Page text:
During the 1970s, U.S. Congress enacted various anti-whaling measures. By the Marine Mammal Protection Act, Congress outlawed whaling in all U.S. waters, and banned U.S. nationals from engaging in whaling on the high seas. By the 1971 “Pelly Amendment” and 1978 “Packwood Amendment,” it obligated the Secretary of Commerce to impose sanctions on any nation which, in his or her opinion, was acting so as to “diminish[ ] the effectiveness of the [ICRW].” 16 U.S.C. § 1821(e)(2)(A)(i). These measures were enacted partly to fill the gap left by the IWC’s lack of sanctioning power and place pressure on countries whose whaling fleets were still active, some of which (such as Japan, Iceland and Norway) had opposed the zero catch limit.

The sanctioning legislation indeed provided the United States with sufficient leverage to enter into an executive agreement with Japan in 1984, whereby Japan agreed to drop all objections to the zero catch limit and discontinue commercial whaling by 1988. In exchange, the United States agreed that it would not “certify” Japan as subject to sanction under the Pelly and Packwood Amendments. This arrangement was challenged by environmental groups, who sought an order mandating that the Secretary take steps to sanction Japan. In a 1986 ruling, however, the Supreme Court held (by 5-4 majority) that the Secretary could validly determine that the issue of whether to “certify” Japan as having undermined international whaling restrictions was one for executive discretion – thus removing any basis for applying sanctions. See Japan Whaling Ass’n v. Am. Cetacean Soc’y, 478 U.S. 221, 234–42 (1986).

Even under the zero catch regulations, there remained a “scientific research” exception to whaling. In 1987, the Japanese government enacted the “Japanese Whaling Research Program Under Special Permit in the Antarctic” (“JARPA”), which licensed the continued hunting of whales in the Southern Ocean for scientific research purposes. As noted below, this has proven controversial.

Further National and International Measures, Including Australia’s “Sanctuary” Legislation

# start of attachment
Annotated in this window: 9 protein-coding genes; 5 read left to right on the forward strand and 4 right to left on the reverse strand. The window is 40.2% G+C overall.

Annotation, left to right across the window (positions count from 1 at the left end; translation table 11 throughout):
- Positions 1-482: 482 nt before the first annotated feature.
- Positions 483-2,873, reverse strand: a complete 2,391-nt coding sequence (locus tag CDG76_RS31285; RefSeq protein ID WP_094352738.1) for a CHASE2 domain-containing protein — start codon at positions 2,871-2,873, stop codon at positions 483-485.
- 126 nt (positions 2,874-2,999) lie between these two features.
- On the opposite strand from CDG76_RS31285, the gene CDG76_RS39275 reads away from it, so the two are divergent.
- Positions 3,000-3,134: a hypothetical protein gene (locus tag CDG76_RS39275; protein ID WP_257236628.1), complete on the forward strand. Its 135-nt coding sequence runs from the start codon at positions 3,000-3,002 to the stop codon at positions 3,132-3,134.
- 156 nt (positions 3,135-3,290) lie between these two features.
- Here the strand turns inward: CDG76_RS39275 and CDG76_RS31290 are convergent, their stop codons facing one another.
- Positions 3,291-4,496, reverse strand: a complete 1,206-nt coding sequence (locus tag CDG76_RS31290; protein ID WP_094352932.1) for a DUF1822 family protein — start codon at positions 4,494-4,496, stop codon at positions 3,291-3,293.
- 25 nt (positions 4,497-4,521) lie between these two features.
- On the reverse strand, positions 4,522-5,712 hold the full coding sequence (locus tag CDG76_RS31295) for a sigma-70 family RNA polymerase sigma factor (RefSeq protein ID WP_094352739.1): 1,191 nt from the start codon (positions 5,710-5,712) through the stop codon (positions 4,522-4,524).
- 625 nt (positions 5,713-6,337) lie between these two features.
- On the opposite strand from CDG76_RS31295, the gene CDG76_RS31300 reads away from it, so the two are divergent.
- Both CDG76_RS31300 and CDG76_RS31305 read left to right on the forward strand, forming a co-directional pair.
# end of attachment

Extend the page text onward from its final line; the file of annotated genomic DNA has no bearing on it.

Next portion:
Over the last few decades, the IWC has not only kept the zero catch whaling quota in place, but has enacted further environmental measures. In 1994, it declared the Southern Ocean – a highly significant ecosystem for many species of whale – a marine sanctuary. It has also continued to maintain a whaling sanctuary in the Indian Ocean.

The Australian Parliament has gone even further: in 1999, it enacted the Environment Protection and Biodiversity Conservation Act (Cth), a sweeping environmental statute that banned all commercial whaling within 200 nautical miles of the “Australian Antarctic Territory” – a large body of coastal land in Antarctica claimed by Australia. The Act is predicated on Australia’s long-standing claim that the waters adjacent to the Australian Antarctic Territory are also subject to Australian jurisdiction – specifically, that they are an “exclusive economic zone” (“EEZ”) for purposes of the 1982 United Nations Convention on the Law of the Sea and are thus subject to Australian regulation on matters affecting fisheries and the marine environment.

Although the concept of the EEZ under international law is widely accepted, Australia’s assertion of territorial sovereignty over Antarctic land is controversial: several states (including the United States) declined to recognize any territorial land claims over Antarctica; and, indeed, Australia’s claim is only recognized by the United Kingdom, New Zealand, France and Norway. Moreover, Article 4 of the Antarctic Treaty of 1959 bars the assertion of “new” territorial claims over Antarctica while the treaty remains in force (although Australia can claim that its EEZ claim is not a new claim but a consequence of its pre-1959 territorial claim).

Litigation Ensues in the Australian Courts and the ICJ

Australia’s legislation, which took effect in 2002, formed the basis for a private action by the Humane Society, seeking an injunction against the various owners of the whaling fleet that had been carrying out Antarctic whaling under the JARPA scientific license. In January 2008, after an unopposed evidentiary hearing, Justice James Allsop of the Federal Court of Australia issued a judgment declaring that the whaling fleet had “killed, injured, taken and interfered with Antarctic minke whales,” fin whales and humpback whales in the “Australian Whale Sanctuary,” in contravention of the Australian legislation, and permanently enjoined such activity . Humane Soc’y Int’l Inc v. Kyodo Senpaku Kaisha Ltd (2008) 165 FCR 510, 525–26 (Austl.).

Perhaps conscious that the 2008 judgment had not led to a diminution in “scientific” whaling in the Southern Ocean, in 2010 Australia initiated a proceeding against Japan before the ICJ. In this case, titled “Case Concerning Whaling in the Antarctic,” Australia seeks a declaration that the JARPA whaling program is not a valid scientific activity for purposes of the IWC whaling ban and related international regulation. The case remains pending.